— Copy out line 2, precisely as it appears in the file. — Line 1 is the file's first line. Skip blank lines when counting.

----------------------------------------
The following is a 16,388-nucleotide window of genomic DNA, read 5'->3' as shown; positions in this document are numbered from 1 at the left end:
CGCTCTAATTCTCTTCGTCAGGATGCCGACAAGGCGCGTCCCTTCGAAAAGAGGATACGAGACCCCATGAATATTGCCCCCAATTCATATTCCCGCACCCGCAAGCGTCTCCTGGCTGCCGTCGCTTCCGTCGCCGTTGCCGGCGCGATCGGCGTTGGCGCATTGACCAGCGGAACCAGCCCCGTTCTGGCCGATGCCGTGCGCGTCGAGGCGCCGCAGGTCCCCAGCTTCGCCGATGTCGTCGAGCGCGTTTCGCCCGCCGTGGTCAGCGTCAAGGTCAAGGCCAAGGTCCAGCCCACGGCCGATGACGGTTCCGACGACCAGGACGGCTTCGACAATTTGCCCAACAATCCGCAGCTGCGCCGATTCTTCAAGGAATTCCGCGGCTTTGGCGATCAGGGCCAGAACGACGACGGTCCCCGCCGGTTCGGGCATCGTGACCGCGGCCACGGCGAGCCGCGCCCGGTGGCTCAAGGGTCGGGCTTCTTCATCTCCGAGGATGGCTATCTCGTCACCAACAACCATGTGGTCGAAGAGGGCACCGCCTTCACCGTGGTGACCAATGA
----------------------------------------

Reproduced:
CGCTCTAATTCTCTTCGTCAGGATGCCGACAAGGCGCGTCCCTTCGAAAAGAGGATACGAGACCCCATGAATATTGCCCCCAATTCATATTCCCGCACCCGCAAGCGTCTCCTGGCTGCCGTCGCTTCCGTCGCCGTTGCCGGCGCGATCGGCGTTGGCGCATTGACCAGCGGAACCAGCCCCGTTCTGGCCGATGCCGTGCGCGTCGAGGCGCCGCAGGTCCCCAGCTTCGCCGATGTCGTCGAGCGCGTTTCGCCCGCCGTGGTCAGCGTCAAGGTCAAGGCCAAGGTCCAGCCCACGGCCGATGACGGTTCCGACGACCAGGACGGCTTCGACAATTTGCCCAACAATCCGCAGCTGCGCCGATTCTTCAAGGAATTCCGCGGCTTTGGCGATCAGGGCCAGAACGACGACGGTCCCCGCCGGTTCGGGCATCGTGACCGCGGCCACGGCGAGCCGCGCCCGGTGGCTCAAGGGTCGGGCTTCTTCATCTCCGAGGATGGCTATCTCGTCACCAACAACCATGTGGTCGAAGAGGGCACCGCCTTCACCGTGGTGACCAATGA